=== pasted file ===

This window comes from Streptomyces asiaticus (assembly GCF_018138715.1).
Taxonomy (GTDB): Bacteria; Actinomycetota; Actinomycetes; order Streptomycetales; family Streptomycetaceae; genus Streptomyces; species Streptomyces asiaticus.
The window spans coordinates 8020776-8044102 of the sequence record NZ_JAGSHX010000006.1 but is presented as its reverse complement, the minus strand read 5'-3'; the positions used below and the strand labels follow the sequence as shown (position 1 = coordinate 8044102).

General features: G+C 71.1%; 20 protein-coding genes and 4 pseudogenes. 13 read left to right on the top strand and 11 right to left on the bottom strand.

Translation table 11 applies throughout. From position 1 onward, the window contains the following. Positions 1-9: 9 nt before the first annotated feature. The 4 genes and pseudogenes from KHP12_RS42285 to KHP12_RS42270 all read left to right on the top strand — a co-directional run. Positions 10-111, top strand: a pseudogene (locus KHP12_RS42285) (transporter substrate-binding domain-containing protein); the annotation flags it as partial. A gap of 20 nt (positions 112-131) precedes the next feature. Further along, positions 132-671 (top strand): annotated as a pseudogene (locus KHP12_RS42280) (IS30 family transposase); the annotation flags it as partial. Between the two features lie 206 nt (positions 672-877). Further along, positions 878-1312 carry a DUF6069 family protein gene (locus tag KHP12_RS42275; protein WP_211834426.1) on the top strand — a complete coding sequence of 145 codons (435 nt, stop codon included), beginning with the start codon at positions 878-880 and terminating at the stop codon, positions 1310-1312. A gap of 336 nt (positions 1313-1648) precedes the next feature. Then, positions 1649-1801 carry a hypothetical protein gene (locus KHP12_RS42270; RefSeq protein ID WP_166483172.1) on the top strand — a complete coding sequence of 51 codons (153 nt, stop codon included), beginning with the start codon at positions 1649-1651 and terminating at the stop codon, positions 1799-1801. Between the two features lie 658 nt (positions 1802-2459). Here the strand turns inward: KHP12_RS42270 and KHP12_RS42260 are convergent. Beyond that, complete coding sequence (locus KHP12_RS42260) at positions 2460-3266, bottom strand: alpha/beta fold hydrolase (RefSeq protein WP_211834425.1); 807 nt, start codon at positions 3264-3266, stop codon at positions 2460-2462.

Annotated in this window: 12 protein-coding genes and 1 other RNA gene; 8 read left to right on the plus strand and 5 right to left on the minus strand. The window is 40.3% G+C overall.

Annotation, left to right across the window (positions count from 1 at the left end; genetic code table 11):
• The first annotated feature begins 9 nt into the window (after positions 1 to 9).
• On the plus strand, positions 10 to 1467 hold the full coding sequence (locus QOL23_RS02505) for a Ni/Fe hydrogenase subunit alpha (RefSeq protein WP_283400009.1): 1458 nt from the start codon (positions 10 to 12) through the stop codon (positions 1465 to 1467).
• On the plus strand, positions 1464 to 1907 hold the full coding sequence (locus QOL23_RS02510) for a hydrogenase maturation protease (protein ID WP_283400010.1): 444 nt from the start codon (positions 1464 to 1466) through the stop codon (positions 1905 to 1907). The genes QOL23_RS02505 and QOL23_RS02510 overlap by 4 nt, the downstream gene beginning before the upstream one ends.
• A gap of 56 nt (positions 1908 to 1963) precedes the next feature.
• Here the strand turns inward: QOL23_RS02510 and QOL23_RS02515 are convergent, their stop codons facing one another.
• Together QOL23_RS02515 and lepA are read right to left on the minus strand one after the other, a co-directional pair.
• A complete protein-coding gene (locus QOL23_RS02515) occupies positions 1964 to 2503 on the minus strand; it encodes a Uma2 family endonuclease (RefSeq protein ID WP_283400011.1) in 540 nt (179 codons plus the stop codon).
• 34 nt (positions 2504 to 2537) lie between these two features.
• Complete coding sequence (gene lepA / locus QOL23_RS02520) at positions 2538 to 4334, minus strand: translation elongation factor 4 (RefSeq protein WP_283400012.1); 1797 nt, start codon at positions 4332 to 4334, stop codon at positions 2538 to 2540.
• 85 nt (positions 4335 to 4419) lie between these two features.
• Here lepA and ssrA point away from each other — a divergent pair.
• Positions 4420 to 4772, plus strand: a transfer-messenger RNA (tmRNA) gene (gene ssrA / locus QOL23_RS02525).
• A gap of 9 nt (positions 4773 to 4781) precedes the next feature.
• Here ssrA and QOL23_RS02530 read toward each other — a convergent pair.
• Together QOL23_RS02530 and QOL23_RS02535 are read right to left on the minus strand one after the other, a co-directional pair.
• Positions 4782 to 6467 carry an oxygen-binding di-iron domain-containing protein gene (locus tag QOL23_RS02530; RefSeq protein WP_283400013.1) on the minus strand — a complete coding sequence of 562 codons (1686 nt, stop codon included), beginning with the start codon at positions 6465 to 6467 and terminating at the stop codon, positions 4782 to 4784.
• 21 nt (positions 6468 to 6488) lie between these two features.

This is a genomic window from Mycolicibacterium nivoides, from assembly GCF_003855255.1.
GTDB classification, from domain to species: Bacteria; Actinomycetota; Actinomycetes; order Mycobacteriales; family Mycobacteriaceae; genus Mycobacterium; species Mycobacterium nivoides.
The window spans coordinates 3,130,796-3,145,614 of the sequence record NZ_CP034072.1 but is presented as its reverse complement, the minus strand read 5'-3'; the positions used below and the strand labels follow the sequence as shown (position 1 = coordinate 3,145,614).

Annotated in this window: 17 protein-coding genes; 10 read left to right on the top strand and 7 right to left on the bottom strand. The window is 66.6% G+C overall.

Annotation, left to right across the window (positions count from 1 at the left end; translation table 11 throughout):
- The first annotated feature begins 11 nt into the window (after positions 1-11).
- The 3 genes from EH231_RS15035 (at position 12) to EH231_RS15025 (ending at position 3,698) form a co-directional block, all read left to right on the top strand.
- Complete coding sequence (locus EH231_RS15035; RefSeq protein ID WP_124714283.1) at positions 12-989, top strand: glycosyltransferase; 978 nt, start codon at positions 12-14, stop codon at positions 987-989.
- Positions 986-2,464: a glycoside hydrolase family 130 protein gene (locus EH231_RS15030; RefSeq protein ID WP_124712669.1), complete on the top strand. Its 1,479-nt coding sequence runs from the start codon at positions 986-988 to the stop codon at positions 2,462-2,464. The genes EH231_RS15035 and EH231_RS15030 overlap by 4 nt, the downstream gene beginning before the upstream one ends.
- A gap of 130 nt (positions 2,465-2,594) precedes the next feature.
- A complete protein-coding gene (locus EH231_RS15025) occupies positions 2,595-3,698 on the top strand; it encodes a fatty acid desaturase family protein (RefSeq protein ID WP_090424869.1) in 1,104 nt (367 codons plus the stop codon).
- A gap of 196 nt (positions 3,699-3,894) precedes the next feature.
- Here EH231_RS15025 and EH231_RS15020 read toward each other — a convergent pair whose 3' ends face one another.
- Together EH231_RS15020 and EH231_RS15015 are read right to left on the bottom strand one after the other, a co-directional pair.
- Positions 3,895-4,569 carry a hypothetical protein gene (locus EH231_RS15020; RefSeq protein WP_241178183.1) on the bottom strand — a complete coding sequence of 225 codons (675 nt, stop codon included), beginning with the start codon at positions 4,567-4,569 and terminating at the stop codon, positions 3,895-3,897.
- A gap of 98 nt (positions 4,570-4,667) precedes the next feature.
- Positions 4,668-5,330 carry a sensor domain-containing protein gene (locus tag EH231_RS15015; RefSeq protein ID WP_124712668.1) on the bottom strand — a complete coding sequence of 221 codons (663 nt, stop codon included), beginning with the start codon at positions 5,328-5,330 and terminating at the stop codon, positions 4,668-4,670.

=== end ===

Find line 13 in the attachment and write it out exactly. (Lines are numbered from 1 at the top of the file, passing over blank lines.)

• Together QOL23_RS02515 and lepA are read right to left on the minus strand one after the other, a co-directional pair.